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Vertical federalism, horizontal federalism, and legal obstacles to state marijuana legalization efforts.


     A. The Legal Landsape
        1. Express Preemption
        2. Implied Preemption
     B. The Prohibitory Federal Regime
     C. What Is The Preemptive Effect of the CSA on State Legalization


This Article highlights the tension between marijuana legalization efforts, on the one hand, and the continued criminalization of marijuana at the federal level on the other. I argue that the uncertain preemptive effect of federal law on more liberal state laws poses a threat to other states' experimentation with recreational or compassionate use regimes. I further argue that constitutional doctrines, like the Dormant Commerce Clause Doctrine, which are intended to preserve political union by interrupting cycles of discrimination and retaliation, could, ironically, hamper state efforts to minimize spillover effects resulting from legalization of marijuana. The Article concludes with suggestions how Congress could play a positive role, as it did during the national debate over alcohol policy that preceded Prohibition.


As recently as a decade ago, legalization of marijuana for both medical and recreational use seemed (forgive me) a pipe dream. Today, Colorado and Washington allow marijuana for personal and medicinal use. Seventeen states and the District of Columbia have decriminalized possession for personal use. Twenty-one states permit the possession and use of marijuana for medical purposes. Public opinion is shifting rapidly as well: three-quarters of Americans support decriminalization for personal use of marijuana (1); 58 percent favor legalization. (2) The United States appears to be close to a tipping point in the debate over legalization. Legal obstacles remain, however, as evidenced by a recent suit filed by Nebraska and Oklahoma, asking the Supreme Court to exercise its original jurisdiction and enjoin Colorado's legalization regime. (3)

The most important of these obstacles is the Controlled Substances Act ("CSA"), which classifies marijuana as a Schedule I drug and bars its production, sale, and possession. The tension between permissive state regimes and the federal ban has been only partially eased by a 2013 memorandum in which the Department of Justice outlined its enforcement priorities and promised, in effect, to permit state legalization experiments to continue as long as the states policed themselves and minimized spillover effects in other states. (4) Nevertheless, the fact that cultivation and sale of marijuana remains illegal under federal law has created legal uncertainty, causing numerous problems for businesses, especially in the areas of banking and insurance. (5)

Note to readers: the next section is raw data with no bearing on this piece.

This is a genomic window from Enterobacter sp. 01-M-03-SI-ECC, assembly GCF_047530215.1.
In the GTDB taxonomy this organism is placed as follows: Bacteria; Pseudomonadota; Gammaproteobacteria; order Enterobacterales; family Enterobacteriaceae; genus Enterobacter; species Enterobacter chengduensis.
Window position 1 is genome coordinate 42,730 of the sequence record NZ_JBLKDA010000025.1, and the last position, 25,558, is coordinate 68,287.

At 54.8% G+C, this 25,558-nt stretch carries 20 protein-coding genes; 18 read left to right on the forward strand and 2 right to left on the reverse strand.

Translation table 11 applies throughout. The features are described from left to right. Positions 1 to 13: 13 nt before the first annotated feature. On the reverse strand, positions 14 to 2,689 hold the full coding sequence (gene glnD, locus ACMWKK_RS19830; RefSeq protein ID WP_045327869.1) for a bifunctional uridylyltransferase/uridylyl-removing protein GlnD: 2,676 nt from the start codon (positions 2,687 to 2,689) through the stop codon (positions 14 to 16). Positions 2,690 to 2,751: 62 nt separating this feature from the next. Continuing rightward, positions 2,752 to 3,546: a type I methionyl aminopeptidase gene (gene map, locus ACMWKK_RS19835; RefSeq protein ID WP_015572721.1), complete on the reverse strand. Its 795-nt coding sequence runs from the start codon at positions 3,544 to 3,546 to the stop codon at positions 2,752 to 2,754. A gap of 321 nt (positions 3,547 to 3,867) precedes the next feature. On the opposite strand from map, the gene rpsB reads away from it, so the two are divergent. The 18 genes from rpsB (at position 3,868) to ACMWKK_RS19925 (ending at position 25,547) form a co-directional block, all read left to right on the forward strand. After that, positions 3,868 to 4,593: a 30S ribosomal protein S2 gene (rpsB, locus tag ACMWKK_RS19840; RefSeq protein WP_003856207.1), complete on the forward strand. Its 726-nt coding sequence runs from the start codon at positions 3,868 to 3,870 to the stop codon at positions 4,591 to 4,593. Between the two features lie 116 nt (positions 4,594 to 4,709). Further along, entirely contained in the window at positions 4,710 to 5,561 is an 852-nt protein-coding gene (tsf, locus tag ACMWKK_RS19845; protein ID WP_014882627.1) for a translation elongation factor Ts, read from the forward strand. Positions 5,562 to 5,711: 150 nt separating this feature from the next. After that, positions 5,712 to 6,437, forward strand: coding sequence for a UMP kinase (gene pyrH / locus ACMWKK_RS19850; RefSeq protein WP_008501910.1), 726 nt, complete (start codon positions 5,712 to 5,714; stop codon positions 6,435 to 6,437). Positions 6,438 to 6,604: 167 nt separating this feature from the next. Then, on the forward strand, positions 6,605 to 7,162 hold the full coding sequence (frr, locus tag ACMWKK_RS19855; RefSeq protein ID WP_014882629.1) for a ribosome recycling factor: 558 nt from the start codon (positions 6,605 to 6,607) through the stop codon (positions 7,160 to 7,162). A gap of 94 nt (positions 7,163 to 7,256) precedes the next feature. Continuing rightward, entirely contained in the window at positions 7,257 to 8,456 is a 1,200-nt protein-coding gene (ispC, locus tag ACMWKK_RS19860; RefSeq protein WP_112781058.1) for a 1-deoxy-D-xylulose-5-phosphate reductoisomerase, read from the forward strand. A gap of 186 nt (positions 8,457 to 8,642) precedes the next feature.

Moreover, as the suit by Nebraska and Oklahoma highlights, there is considerable uncertainty surrounding the preemptive effects of the CSA on state legalization efforts. Because Colorado and Washington legalized marijuana in the face of continued federal criminalization, the states' efforts present questions of "vertical federalism"--"how power is or should be allocated between the federal and state tiers of government, and how to prevent the federal and state governments from encroaching on each other's prerogatives." (6)

Other aspects of legalization raise questions of "horizontal federalism," which Professor Erbsen has described "as encompassing the set of constitutional mechanisms for preventing or mitigating interstate friction that may arise from the out-of-state effects of in-state decisions." (7) Horizontal federalism doctrines are frequently described as designed to combat externalities and spillover effects. (8) Colorado, for example, restricts the amount of marijuana that out-of-state residents can purchase per visit to a licensed dispensary in an effort to minimize spillovers. (9) Such differential treatment, however, could garner Dormant Commerce Clause challenges, (10) as did efforts to combat the importation of alcohol into dry states before the passage and ratification of the Eighteenth Amendment. (11)